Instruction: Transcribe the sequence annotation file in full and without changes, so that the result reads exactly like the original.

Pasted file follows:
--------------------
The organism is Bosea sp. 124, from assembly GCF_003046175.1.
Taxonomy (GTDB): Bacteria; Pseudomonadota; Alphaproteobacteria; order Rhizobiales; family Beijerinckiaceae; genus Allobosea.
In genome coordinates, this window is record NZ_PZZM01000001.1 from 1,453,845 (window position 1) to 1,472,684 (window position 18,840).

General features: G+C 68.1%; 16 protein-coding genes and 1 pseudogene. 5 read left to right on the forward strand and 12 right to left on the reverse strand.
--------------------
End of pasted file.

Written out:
The organism is Bosea sp. 124, from assembly GCF_003046175.1.
Taxonomy (GTDB): Bacteria; Pseudomonadota; Alphaproteobacteria; order Rhizobiales; family Beijerinckiaceae; genus Allobosea.
In genome coordinates, this window is record NZ_PZZM01000001.1 from 1,453,845 (window position 1) to 1,472,684 (window position 18,840).

General features: G+C 68.1%; 16 protein-coding genes and 1 pseudogene. 5 read left to right on the forward strand and 12 right to left on the reverse strand.